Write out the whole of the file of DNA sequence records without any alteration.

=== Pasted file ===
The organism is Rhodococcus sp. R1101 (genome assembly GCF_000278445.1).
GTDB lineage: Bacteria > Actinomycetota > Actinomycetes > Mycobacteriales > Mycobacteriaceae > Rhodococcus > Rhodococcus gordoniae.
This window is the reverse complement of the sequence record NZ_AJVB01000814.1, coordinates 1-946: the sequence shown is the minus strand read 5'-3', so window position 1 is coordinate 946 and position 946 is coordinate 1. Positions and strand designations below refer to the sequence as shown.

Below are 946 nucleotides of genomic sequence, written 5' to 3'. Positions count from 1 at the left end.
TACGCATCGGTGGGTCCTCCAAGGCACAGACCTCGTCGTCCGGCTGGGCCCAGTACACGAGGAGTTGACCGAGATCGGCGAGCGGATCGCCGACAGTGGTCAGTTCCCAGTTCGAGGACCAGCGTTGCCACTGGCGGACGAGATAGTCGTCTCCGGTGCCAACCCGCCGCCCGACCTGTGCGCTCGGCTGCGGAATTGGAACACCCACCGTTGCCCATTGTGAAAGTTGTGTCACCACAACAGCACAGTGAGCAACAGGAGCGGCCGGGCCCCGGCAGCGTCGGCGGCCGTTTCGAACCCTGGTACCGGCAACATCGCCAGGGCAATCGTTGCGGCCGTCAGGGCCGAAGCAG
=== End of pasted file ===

The organism is Rhodococcus sp. R1101 (genome assembly GCF_000278445.1).
GTDB lineage: Bacteria > Actinomycetota > Actinomycetes > Mycobacteriales > Mycobacteriaceae > Rhodococcus > Rhodococcus gordoniae.
This window is the reverse complement of the sequence record NZ_AJVB01000814.1, coordinates 1-946: the sequence shown is the minus strand read 5'-3', so window position 1 is coordinate 946 and position 946 is coordinate 1. Positions and strand designations below refer to the sequence as shown.

Below are 946 nucleotides of genomic sequence, written 5' to 3'. Positions count from 1 at the left end.
TACGCATCGGTGGGTCCTCCAAGGCACAGACCTCGTCGTCCGGCTGGGCCCAGTACACGAGGAGTTGACCGAGATCGGCGAGCGGATCGCCGACAGTGGTCAGTTCCCAGTTCGAGGACCAGCGTTGCCACTGGCGGACGAGATAGTCGTCTCCGGTGCCAACCCGCCGCCCGACCTGTGCGCTCGGCTGCGGAATTGGAACACCCACCGTTGCCCATTGTGAAAGTTGTGTCACCACAACAGCACAGTGAGCAACAGGAGCGGCCGGGCCCCGGCAGCGTCGGCGGCCGTTTCGAACCCTGGTACCGGCAACATCGCCAGGGCAATCGTTGCGGCCGTCAGGGCCGAAGCAG